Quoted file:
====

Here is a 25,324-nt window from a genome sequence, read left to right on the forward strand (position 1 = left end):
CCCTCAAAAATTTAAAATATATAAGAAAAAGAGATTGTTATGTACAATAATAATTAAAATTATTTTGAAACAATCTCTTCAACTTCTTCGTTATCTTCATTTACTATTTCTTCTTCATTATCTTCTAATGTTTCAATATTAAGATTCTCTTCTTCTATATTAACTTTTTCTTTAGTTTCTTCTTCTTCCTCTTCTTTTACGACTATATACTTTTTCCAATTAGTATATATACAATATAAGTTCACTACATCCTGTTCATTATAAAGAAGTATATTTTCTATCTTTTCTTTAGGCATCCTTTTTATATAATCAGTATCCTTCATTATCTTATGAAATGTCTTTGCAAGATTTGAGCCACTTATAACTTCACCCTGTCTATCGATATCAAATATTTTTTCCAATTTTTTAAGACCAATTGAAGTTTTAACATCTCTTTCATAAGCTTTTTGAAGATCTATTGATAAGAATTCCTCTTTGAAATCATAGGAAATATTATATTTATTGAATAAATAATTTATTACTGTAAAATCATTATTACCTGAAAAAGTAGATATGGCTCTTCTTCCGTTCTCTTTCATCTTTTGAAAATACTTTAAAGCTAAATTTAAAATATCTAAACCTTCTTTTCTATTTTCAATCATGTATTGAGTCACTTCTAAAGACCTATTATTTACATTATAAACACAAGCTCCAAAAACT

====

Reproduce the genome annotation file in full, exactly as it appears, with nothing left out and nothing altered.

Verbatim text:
Here is a 25,324-nt window from a genome sequence, read left to right on the forward strand (position 1 = left end):
CCCTCAAAAATTTAAAATATATAAGAAAAAGAGATTGTTATGTACAATAATAATTAAAATTATTTTGAAACAATCTCTTCAACTTCTTCGTTATCTTCATTTACTATTTCTTCTTCATTATCTTCTAATGTTTCAATATTAAGATTCTCTTCTTCTATATTAACTTTTTCTTTAGTTTCTTCTTCTTCCTCTTCTTTTACGACTATATACTTTTTCCAATTAGTATATATACAATATAAGTTCACTACATCCTGTTCATTATAAAGAAGTATATTTTCTATCTTTTCTTTAGGCATCCTTTTTATATAATCAGTATCCTTCATTATCTTATGAAATGTCTTTGCAAGATTTGAGCCACTTATAACTTCACCCTGTCTATCGATATCAAATATTTTTTCCAATTTTTTAAGACCAATTGAAGTTTTAACATCTCTTTCATAAGCTTTTTGAAGATCTATTGATAAGAATTCCTCTTTGAAATCATAGGAAATATTATATTTATTGAATAAATAATTTATTACTGTAAAATCATTATTACCTGAAAAAGTAGATATGGCTCTTCTTCCGTTCTCTTTCATCTTTTGAAAATACTTTAAAGCTAAATTTAAAATATCTAAACCTTCTTTTCTATTTTCAATCATGTATTGAGTCACTTCTAAAGACCTATTATTTACATTATAAACACAAGCTCCAAAAACT